He zoomed again, and saw the forearm of the lone person, the one wearing a black hoody, sticking out in front of the body. Experience told him the elbow was against that person's side. He zoomed yet again, and saw the black glint of a handgun in the hand on the end of that forearm.

Just as he identified it was a gun, the business end spat yellow flames ... twice ... and then twice more. He zoomed back out automatically. The two who had been standing side by side were down, lying with arms and legs akimbo.

He had just witnessed a double homicide.

He tagged the black hoody and instructed the computer to follow that signature. Touching his earpiece, he called the switchboard and asked for 911 for Riverton, Wyoming, or the county that serviced that location. He waited fifteen seconds, and heard a double ring that was picked up almost immediately.

"Nine-one-one, what is your emergency?"

"I need to report a shooting. Two people were shot, actually, at a remote pot growing site ten miles southwest of Riverton on state road 137. From there, the location is exactly 1,235 meters south. It's on the upper bend of a logging road west of Arapahoe."

"Who is this?" asked the disembodied voice.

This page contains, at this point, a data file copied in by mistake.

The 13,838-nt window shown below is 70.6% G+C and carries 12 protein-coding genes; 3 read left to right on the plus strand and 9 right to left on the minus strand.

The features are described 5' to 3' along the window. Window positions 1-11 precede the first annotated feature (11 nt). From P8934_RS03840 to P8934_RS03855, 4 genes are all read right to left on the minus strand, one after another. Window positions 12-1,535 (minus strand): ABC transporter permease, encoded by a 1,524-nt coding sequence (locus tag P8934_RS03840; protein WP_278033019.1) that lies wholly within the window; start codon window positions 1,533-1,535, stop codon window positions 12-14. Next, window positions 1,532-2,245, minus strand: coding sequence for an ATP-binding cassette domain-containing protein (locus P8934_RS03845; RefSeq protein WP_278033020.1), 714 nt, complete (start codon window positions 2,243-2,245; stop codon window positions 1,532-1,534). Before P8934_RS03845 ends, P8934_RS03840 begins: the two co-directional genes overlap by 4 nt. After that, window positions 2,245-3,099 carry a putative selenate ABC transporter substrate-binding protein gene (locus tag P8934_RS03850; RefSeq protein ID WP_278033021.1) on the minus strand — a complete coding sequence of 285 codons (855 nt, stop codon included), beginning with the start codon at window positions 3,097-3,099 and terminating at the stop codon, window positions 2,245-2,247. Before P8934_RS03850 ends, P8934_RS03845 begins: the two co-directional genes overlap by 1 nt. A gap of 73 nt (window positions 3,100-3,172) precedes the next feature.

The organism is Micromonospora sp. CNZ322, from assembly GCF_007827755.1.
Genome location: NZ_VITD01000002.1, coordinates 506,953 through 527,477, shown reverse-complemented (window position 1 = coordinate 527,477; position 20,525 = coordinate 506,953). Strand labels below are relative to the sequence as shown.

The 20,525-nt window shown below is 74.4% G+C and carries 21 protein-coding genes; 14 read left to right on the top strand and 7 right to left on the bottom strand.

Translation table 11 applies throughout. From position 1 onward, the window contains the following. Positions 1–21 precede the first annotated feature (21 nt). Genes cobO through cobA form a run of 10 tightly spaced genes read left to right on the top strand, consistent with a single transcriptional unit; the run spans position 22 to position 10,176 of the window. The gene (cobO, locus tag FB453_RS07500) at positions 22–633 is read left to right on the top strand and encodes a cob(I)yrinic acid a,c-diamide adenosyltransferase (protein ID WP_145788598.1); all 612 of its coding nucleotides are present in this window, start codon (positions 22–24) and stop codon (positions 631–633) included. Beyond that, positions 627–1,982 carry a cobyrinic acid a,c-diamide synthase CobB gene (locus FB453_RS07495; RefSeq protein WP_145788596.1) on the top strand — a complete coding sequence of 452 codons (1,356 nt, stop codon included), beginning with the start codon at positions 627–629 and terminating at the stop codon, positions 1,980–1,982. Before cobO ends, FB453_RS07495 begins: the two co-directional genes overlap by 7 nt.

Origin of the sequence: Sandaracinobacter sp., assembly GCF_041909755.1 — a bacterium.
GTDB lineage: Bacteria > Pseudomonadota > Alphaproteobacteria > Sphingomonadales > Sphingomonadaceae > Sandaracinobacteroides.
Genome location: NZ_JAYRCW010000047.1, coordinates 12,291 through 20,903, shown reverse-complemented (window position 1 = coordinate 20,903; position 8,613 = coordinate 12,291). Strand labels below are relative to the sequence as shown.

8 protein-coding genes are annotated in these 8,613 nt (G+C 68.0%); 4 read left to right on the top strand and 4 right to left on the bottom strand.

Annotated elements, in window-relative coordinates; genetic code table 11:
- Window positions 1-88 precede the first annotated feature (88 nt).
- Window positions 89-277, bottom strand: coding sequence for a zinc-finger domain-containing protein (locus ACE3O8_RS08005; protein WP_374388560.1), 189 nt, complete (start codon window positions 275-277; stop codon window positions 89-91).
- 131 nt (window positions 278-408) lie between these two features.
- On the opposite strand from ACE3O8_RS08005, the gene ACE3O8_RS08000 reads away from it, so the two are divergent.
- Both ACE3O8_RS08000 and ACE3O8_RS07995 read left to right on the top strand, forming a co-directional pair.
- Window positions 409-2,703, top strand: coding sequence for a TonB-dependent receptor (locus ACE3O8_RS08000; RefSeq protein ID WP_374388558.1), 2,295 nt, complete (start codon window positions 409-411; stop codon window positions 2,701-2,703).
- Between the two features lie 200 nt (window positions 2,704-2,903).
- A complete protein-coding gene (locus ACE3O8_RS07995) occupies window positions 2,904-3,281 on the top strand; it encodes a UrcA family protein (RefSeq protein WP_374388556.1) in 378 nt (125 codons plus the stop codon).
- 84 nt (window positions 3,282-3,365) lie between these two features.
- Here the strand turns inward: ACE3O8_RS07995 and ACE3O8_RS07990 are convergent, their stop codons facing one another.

Bob ignored the question, looking at the feed, which was faithfully following black hoody. The computer was smart enough that, when black hoody entered a vehicle, it self tagged the vehicle and followed it. He zoomed, trying to gather data on the vehicle. It was an SUV, but moving like it was, he couldn't tell what brand. It was dark green, though, and it was driving east on the logging road.

"Hello?" came the 911 operator. Bob watched the vehicle as he spoke.

"I can't tell if the victims are dead, but the shooter is in a dark green SUV headed eastbound on that logging road I told you about. By my guess, he'll be in Arapahoe within ten minutes. The driver is wearing a black hoody. I don't know if anybody else is in the vehicle."

"What is your name, sir?" asked the operator.

"I can't tell you that," said Bob. "And don't bother trying to trace the number, because you can't. Just trust me and get law enforcement after that SUV. You should probably get an ambulance out to that pot field too, though I doubt those people are alive."

"Where are you?" asked the 911 operator. "Who are you?"